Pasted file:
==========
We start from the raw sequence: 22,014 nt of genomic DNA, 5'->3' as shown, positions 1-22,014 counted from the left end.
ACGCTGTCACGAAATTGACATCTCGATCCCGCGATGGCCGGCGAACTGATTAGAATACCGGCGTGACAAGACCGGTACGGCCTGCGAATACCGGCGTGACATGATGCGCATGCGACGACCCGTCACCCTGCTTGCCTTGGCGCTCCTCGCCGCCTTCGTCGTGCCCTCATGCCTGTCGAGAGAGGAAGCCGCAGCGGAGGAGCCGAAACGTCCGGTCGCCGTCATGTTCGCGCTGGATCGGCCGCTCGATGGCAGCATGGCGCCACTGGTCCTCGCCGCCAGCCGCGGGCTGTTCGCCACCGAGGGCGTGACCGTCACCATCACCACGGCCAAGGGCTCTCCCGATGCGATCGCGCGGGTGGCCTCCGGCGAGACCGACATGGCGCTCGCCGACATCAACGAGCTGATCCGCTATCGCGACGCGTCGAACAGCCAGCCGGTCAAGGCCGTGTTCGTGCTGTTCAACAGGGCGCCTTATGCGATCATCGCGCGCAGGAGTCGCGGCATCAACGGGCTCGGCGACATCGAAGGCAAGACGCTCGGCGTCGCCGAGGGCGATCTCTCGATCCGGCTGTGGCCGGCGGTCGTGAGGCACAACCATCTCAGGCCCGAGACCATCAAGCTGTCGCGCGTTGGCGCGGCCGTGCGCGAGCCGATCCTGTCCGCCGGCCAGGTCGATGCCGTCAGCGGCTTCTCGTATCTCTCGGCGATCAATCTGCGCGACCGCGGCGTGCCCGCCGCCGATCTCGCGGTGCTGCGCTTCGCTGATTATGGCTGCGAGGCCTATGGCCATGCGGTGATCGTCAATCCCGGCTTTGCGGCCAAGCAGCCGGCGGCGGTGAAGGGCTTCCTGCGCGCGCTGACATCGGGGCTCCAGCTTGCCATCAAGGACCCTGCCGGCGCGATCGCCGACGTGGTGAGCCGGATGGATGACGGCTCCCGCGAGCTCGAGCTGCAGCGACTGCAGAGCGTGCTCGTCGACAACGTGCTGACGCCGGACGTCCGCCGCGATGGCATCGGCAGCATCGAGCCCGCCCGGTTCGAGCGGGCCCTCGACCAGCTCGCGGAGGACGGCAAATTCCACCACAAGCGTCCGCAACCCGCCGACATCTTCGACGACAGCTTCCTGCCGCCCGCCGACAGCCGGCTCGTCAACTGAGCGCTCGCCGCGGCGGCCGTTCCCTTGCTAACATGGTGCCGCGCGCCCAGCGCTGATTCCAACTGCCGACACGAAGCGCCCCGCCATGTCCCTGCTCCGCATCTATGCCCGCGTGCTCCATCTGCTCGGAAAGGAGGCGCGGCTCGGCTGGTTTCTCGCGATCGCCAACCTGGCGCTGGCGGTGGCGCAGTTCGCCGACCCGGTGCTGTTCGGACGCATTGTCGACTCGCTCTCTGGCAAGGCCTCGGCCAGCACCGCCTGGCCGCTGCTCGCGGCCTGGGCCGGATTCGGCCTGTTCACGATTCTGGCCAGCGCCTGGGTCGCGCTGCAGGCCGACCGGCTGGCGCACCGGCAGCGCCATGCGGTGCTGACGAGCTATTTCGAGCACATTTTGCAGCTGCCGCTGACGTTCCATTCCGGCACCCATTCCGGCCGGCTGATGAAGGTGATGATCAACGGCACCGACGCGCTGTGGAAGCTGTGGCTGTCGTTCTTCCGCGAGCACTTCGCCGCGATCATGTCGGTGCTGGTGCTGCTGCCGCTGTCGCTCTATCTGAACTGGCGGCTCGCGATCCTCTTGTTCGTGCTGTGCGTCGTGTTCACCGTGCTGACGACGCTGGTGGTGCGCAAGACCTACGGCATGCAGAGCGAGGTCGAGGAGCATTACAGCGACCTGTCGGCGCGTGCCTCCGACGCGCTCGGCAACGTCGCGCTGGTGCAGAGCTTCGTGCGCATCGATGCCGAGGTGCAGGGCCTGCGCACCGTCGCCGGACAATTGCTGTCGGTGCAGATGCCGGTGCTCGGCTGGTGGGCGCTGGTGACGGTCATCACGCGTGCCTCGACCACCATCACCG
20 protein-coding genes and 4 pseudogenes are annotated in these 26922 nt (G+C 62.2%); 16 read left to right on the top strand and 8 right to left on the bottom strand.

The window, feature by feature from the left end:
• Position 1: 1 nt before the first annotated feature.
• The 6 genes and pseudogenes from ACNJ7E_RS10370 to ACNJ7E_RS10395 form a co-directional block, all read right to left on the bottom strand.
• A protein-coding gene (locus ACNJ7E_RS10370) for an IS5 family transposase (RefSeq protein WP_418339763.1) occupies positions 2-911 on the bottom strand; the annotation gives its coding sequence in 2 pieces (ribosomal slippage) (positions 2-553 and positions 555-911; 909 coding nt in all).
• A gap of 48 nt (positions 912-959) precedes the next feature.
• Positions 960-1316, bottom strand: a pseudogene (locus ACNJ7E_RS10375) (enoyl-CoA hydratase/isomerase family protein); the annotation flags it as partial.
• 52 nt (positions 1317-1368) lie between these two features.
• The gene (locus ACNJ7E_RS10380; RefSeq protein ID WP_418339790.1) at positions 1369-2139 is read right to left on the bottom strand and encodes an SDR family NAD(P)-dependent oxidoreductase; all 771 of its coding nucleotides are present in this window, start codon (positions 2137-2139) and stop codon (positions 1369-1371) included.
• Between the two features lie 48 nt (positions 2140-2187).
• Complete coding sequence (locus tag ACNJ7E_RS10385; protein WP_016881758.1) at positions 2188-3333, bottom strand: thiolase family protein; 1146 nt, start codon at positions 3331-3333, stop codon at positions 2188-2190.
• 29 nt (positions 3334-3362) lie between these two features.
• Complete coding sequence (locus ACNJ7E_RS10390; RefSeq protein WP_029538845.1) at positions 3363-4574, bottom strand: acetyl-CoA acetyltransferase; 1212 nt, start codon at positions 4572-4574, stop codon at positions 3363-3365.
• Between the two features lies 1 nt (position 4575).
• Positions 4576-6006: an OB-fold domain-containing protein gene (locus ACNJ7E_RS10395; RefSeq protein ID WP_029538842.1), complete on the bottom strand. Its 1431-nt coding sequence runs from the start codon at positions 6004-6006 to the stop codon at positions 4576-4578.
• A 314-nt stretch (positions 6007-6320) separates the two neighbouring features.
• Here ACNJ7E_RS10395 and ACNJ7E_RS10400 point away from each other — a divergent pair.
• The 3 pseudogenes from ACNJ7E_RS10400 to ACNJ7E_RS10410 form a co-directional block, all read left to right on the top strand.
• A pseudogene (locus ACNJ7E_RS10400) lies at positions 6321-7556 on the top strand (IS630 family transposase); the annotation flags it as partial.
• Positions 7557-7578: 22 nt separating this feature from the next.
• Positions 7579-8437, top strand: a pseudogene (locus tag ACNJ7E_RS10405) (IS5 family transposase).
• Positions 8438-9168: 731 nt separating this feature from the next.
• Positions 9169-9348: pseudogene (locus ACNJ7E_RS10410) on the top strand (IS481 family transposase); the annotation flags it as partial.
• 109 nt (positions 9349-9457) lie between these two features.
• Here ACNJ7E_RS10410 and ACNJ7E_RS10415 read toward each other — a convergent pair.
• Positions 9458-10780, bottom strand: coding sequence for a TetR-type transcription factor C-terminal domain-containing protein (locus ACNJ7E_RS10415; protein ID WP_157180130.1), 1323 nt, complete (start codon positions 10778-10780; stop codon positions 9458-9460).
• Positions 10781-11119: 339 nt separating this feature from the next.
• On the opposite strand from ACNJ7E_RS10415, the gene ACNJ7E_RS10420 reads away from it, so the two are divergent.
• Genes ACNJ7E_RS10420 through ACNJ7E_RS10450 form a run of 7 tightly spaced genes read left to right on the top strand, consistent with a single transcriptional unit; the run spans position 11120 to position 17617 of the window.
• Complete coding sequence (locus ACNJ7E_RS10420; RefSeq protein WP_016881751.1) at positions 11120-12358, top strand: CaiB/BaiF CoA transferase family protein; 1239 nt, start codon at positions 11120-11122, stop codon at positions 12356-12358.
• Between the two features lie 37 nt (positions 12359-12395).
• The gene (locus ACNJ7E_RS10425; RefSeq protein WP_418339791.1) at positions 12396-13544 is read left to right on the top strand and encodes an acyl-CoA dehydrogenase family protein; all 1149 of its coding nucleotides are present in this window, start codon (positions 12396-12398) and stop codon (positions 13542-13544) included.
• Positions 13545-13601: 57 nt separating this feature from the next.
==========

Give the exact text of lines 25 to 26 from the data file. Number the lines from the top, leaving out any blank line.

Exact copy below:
• Positions 9169-9348: pseudogene (locus ACNJ7E_RS10410) on the top strand (IS481 family transposase); the annotation flags it as partial.
• 109 nt (positions 9349-9457) lie between these two features.